EVEN at the best of times, it is not easy to access quality public healthcare in Sindh. Since the past few months, conditions have become more lamentable still. The Grand Health Alliance, which represents different bodies of healthcare providers, has been protesting since October against the discontinuation of the risk allowance that was being given to them during the Covid-19 pandemic. As a result, OPD services at government hospitals and crucial health campaigns have been severely disrupted. On Monday, Lady Health Workers boycotted the five-day anti-polio vaccination drive aimed at 340,000 children under five in several districts of Sindh. Although NGO personnel were hired in their stead, the disruption meant that only 40pc of the target demographic was covered. OPD staff at a number of public sector hospitals, including in Karachi, that are usually thronging with patients, also went on strike for two hours. Hapless patients — many of whom travel long distances to reach tertiary care health institutions in urban centres — were left waiting with infants and small children in the bitter cold under the open sky.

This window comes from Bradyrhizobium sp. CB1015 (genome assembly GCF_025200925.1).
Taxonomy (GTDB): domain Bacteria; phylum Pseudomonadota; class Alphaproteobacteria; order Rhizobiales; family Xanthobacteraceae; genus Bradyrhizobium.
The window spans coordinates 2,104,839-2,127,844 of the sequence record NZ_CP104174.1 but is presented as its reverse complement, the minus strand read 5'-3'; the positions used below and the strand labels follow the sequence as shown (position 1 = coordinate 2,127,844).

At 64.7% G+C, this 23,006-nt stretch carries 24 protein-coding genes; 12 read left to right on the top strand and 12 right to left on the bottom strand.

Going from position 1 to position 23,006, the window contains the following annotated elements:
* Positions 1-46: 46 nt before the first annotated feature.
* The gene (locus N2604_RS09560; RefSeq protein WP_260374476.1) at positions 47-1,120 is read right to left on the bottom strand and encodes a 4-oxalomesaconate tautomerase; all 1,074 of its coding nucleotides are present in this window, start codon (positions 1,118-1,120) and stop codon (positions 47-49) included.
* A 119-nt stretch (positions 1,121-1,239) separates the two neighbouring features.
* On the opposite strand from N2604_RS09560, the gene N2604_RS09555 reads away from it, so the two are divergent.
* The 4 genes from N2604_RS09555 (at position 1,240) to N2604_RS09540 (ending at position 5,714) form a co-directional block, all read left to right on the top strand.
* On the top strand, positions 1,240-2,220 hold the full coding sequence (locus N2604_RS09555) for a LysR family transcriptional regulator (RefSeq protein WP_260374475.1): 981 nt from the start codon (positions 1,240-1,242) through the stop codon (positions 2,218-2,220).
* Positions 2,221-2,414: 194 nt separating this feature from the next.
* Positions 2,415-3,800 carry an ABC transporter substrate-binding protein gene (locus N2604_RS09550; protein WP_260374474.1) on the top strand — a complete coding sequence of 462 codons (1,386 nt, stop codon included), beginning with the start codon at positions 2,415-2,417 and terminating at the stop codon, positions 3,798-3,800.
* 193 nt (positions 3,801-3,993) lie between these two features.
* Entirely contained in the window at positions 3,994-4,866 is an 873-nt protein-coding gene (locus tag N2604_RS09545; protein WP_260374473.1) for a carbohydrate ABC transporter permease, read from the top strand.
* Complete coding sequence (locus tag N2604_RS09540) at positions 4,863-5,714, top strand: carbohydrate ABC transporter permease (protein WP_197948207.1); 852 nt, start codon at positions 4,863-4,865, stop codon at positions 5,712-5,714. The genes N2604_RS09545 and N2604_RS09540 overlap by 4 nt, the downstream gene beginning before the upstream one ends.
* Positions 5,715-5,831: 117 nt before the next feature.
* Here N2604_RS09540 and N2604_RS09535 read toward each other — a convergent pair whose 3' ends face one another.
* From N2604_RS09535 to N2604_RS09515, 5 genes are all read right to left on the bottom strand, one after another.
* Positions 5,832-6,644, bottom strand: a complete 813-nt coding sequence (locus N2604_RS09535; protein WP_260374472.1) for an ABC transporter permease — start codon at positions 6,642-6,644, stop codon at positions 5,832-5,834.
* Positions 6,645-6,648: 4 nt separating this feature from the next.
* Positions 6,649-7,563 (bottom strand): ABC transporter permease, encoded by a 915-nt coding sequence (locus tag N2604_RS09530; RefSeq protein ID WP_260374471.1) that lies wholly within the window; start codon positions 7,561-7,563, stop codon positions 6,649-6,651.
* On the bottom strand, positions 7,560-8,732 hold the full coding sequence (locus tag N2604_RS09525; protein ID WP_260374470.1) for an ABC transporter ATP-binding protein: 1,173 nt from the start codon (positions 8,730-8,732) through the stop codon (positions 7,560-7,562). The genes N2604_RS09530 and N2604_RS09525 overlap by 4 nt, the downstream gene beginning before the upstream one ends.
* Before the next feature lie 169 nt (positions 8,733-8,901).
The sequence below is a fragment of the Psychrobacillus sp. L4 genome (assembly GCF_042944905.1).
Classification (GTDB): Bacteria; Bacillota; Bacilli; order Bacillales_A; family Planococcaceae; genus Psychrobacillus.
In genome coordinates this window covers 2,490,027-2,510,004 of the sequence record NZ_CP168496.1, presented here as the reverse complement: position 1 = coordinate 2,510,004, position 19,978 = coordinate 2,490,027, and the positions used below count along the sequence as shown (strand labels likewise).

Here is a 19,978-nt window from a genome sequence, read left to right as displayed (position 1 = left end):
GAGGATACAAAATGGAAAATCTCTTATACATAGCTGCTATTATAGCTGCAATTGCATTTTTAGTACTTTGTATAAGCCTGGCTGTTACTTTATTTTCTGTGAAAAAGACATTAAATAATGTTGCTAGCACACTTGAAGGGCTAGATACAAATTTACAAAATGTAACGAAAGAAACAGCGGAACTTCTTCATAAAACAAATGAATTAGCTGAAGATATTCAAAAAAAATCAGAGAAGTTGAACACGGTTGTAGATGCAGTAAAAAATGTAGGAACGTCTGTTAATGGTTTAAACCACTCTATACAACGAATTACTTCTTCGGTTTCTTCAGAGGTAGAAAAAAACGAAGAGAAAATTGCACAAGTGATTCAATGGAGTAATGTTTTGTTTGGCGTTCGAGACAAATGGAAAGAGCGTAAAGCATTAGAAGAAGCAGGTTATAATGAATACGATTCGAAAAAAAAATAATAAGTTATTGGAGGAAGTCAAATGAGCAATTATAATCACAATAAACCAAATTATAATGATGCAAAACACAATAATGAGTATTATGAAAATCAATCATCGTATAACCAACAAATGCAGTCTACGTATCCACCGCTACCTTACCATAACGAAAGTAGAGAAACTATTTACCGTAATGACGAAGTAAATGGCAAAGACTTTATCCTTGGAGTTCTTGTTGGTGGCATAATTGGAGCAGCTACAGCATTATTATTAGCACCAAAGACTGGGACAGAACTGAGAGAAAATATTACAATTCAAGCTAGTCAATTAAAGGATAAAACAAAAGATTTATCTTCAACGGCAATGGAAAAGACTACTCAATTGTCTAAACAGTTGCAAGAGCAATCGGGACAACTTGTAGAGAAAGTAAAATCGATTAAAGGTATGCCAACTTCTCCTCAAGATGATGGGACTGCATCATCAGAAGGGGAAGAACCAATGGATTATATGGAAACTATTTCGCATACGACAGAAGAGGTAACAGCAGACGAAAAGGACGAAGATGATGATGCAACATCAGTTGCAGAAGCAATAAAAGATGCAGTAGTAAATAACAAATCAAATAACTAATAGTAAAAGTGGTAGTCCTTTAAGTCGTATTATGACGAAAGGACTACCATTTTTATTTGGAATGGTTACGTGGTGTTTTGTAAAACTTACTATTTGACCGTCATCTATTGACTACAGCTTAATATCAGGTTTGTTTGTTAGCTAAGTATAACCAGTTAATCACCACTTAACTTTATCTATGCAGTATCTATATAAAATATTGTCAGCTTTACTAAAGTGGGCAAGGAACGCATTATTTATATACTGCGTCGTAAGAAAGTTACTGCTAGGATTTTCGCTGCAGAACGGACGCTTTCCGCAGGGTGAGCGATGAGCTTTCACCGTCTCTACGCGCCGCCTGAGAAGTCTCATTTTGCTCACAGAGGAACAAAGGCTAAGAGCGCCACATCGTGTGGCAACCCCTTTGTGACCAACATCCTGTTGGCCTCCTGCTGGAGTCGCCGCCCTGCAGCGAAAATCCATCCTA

The stand-off has gone on for too long. Both the government and the healthcare providers must meet halfway, because the intransigence on both sides is causing intolerable hardship for the public. There is merit in the government’s argument that the risk allowance, tied as it was to the pandemic, is no longer justifiable. However, legitimate demands by healthcare providers with reference to their remuneration, promotions, service structure, etc must be addressed, and done so with the intention of resolving the imbroglio rather than papering over the sticking points. This is a critical year in terms of health. Pakistan’s disease burden has risen significantly because of the floods. Also, Pakistan is believed to be tantalisingly close to turning the corner in its battle to eradicate polio. Our health apparatus needs to be firing on all cylinders, rather than be limping along even more than usual.